I also wonder whether, from the Shri Vaishnavism point of view,
avatars who descend into the material world have material bodies.
This one is pretty clear. They are not material. In Bhagavad Gita 4.9 Krishna says जन्म कर्म च मे दिव्यमेवं यो वेत्ति तत्त्वतः। Ramanuja says दिव्यम् means अप्राकृतं (not physical).
From a fundamental point-of-view Brahman is beyond speech and mind (Taittiriya Upanishad). Any description of Brahman will be limiting. Therefore any anthropomorphic conceptualization is also limiting. The Srivaishnavas understand this to be the grace of the infinite Lord who has restricted Himself so that jIvas can experience Him.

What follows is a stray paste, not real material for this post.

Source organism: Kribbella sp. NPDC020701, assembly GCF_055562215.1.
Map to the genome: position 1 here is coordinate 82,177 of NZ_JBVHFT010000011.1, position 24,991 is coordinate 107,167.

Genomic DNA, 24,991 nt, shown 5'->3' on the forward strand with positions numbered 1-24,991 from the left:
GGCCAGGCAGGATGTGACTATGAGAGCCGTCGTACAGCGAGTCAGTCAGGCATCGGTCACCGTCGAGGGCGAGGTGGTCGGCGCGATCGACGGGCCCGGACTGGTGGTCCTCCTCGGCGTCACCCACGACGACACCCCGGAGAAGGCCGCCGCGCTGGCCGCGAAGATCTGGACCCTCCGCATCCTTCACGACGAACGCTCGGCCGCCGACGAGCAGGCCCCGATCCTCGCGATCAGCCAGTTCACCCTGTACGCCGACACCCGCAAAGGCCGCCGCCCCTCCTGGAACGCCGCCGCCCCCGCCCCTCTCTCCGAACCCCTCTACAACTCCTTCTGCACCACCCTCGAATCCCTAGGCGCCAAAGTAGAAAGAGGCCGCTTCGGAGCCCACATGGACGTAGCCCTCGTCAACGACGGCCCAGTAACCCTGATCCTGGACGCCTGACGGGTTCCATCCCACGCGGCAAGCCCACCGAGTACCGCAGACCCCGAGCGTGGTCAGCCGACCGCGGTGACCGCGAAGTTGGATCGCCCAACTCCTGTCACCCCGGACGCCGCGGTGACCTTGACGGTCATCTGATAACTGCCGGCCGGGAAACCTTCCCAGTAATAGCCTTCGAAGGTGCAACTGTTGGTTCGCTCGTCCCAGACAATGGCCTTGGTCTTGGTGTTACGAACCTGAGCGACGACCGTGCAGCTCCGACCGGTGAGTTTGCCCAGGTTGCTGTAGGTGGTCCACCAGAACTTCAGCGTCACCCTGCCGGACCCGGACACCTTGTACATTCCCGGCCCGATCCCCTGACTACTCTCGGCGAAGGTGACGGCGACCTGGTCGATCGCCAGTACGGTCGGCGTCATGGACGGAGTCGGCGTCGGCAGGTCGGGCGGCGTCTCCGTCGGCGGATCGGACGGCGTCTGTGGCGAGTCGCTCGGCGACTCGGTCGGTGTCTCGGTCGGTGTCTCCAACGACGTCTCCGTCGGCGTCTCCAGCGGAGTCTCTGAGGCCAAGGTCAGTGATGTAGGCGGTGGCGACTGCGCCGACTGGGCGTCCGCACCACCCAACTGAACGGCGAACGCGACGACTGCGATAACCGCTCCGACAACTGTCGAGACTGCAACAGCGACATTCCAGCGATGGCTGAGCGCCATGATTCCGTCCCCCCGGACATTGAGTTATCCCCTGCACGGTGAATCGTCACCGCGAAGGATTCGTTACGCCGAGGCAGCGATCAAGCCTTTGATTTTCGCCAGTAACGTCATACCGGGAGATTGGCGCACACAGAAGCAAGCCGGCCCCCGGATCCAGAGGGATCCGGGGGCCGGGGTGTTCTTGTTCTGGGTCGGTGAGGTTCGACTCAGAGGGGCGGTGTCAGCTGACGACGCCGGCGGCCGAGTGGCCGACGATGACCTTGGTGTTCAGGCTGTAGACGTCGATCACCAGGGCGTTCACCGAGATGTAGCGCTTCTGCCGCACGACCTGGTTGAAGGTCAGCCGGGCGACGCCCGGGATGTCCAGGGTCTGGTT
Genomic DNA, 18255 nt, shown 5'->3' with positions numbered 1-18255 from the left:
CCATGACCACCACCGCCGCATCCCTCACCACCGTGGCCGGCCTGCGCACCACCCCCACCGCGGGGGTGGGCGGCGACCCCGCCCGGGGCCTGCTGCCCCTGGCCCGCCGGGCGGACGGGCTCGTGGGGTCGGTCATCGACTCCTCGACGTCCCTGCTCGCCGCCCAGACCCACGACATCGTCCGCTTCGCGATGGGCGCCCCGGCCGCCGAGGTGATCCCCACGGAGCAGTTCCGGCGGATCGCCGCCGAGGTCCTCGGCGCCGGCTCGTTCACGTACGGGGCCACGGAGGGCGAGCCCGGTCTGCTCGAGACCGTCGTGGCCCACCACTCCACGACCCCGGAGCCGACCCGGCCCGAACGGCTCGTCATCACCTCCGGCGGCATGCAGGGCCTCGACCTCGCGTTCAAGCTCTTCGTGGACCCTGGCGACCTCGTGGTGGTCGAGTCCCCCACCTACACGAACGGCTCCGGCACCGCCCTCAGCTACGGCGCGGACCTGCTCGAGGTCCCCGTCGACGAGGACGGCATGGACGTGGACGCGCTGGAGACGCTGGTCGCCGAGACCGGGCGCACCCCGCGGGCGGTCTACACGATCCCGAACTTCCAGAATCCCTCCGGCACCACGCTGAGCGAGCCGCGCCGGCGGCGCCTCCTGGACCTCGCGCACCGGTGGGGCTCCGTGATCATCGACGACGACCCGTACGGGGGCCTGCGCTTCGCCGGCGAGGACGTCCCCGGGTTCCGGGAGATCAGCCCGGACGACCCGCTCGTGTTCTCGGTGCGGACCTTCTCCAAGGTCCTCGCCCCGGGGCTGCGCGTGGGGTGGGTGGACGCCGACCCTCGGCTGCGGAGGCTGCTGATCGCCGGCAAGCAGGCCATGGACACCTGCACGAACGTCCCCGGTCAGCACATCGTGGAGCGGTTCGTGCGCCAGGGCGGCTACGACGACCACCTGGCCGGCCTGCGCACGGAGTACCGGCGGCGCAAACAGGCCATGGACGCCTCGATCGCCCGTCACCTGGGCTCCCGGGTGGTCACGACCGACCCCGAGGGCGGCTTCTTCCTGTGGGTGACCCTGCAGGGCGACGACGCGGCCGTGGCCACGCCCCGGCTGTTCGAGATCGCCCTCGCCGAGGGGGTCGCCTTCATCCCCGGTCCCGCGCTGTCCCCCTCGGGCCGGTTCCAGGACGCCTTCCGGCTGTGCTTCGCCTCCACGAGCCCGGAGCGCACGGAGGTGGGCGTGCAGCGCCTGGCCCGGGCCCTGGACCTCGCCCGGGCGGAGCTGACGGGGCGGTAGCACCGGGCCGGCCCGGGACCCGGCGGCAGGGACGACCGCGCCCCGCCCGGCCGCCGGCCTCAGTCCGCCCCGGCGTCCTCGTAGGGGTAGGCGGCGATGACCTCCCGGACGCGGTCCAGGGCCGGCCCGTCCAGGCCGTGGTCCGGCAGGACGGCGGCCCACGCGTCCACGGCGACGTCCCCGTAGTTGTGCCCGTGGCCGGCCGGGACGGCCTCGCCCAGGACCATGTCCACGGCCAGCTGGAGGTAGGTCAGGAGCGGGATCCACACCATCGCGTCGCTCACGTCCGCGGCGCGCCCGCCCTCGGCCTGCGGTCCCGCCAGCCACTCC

The Jitante Stotram from the PancharAtra Agama makes a reference to this in the verse - न ते रूपं न चाकारो नायुधानि न चास्पदम्। तथापि पुरुषाकारो भक्तानां त्वं प्रकाशसे. One interpretation of this is "you have no form nor shape". However the word ते can mean either the dative case (तुभ्यम्) or the genitive case (तव). When interpreted as the dative (which the Srivaishnava Acharya Periyavachan Pillai does), it can be translated as "Your form is not for yourself. Your shape is not for yourself". It is for His devotees.
So coming to your question "Is Narayana understood in Shri Vaishnavism as an anthropomorphic being"?
Yes and No.
Yes because His form and shape as an anthropomorphic being are real; NOT SYMBOLIC.
No because He is much more than that.